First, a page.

Grant that all who are ordained to the ministerial priesthood may be ever more conformed to You, the Divine Master.  May they preach the Gospel with pure heart and clear conscience. Let them be shepherds according to Your own Heart, single-minded in service to You and to the Church and shining examples of a holy, simple and joyful life.

Through the prayers of the Blessed Virgin Mary, Your Mother and ours, draw all priests and the flocks entrusted to their care to the fullness of eternal life where you live and reign with the Father and the Holy Spirit, one God, forever and ever. Amen.

~ Pope Benedict XVI

Image by Congerdesign at pixabay.com.

The Secret of Grandmother’s Violin

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The black leather case hinges and latch were stiff and flaky with rust. Inside was my grandmother’s violin. The case had been unearthed during the archaeological dig in my basement that began in February. I was reluctant to open the case. I didn’t want to know if mildew had grown inside. For over thirty years, from one house to the next, I’d carted around this violin.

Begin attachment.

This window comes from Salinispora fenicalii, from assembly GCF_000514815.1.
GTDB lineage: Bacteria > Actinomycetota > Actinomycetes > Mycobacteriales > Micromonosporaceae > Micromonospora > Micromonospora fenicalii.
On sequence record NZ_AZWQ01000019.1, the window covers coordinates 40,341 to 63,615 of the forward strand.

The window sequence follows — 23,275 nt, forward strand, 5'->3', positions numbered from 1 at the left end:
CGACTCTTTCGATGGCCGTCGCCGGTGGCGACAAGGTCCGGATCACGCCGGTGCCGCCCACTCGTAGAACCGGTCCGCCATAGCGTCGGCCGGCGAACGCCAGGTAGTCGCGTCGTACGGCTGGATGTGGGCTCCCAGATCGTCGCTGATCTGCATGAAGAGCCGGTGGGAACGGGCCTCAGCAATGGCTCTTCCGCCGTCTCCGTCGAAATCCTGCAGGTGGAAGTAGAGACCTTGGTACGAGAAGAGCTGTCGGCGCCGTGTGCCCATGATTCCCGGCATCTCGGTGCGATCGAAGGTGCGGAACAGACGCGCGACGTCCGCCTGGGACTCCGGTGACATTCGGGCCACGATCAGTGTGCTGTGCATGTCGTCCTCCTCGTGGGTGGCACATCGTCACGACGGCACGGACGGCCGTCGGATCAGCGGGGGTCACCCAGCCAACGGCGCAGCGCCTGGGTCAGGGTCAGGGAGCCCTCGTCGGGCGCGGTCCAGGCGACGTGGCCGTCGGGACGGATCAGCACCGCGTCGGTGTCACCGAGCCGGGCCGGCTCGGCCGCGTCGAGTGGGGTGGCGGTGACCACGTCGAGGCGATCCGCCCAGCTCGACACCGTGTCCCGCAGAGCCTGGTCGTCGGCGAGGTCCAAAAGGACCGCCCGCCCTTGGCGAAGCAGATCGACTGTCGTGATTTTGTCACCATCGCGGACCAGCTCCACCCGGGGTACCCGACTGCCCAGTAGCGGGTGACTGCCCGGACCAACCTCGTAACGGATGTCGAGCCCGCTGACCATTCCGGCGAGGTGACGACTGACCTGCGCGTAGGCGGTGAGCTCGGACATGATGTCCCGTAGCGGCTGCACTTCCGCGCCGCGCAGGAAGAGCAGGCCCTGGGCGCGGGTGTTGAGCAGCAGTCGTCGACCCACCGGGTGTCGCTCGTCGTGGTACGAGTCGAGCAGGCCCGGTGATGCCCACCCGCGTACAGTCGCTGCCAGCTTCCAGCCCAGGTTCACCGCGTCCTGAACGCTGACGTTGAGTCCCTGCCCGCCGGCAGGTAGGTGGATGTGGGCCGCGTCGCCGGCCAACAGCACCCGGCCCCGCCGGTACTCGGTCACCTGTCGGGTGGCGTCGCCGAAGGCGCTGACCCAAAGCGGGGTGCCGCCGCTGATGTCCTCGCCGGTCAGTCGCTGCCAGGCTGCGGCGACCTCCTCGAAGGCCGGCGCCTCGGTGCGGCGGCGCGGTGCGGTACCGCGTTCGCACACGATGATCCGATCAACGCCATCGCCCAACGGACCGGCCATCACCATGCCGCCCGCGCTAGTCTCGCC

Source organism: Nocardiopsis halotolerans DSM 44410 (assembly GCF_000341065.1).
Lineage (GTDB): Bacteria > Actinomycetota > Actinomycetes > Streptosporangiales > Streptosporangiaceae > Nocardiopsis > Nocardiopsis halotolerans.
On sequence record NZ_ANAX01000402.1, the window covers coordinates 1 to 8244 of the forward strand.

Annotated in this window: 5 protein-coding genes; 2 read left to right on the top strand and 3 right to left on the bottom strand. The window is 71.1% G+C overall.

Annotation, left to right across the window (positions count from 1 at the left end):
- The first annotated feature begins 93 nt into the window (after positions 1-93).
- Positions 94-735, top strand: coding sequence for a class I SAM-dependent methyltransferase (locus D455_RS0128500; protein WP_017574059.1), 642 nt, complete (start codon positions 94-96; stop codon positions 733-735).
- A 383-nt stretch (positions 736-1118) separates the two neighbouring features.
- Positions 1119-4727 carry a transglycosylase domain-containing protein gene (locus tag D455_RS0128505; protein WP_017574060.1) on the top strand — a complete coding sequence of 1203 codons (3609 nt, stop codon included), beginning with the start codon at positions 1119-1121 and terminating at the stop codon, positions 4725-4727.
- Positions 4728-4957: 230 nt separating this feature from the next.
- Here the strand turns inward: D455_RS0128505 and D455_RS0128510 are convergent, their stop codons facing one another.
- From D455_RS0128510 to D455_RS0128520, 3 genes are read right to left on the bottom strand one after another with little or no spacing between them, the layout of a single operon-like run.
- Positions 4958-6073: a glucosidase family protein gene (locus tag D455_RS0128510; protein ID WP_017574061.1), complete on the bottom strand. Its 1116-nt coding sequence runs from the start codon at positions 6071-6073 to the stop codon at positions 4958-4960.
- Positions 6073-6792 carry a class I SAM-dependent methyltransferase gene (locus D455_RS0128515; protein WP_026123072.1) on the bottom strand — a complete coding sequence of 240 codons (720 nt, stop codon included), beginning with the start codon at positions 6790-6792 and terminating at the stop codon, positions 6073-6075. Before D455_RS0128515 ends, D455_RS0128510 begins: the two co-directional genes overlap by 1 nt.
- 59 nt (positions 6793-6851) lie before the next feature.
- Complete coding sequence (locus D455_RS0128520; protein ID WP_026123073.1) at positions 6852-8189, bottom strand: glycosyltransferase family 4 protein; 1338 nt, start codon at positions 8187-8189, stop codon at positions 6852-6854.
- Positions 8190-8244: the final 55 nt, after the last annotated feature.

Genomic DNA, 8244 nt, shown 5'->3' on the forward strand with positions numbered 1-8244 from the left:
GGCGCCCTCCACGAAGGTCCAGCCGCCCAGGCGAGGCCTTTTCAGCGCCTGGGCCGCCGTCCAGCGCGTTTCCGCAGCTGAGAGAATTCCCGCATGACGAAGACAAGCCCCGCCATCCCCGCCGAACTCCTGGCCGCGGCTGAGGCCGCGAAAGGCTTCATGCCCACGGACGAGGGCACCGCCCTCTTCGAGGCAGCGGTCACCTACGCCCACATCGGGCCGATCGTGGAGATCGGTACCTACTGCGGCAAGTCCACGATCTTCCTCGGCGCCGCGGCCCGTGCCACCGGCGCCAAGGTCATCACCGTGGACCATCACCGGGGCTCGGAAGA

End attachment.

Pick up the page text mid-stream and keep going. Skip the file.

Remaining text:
I moved back in with my grandmother when I was in my early twenties, and she in her mid-seventies. She allowed me to live with her while I regained my footing after a divorce. I brought very little with me, not wanting to keep reminders of a marriage that ended with infidelity; he had run off with my brother’s wife.

The peace filled home of my grandmother was decorated with memories of a devoted husband and family. Beveled glass doors led the way in to the house and in to the living rooms. The walls of those rooms were painted a soothing silver-sage, the color of perennial lambs-ear, and is the only color I remember them ever being painted.

Not wanting to disrupt her home, what little I brought with me needed to be stored and not in the basement. The small crawl-in attic would do just fine.

We both are women of short stature, me being the taller at five feet. Gaining access to the attic required a step ladder and a boost from my grandmother who stood on the ladder with me. Once inside I rearranged her boxes to one side and came across the violin case.  Crawling back and leaning over the access hole I asked her to whom it belonged. “Oh, that was mine. Before I started a family I played for a symphony orchestra.” I was shocked and stared at her in disbelief as she thrust one of my boxes up and into my arms.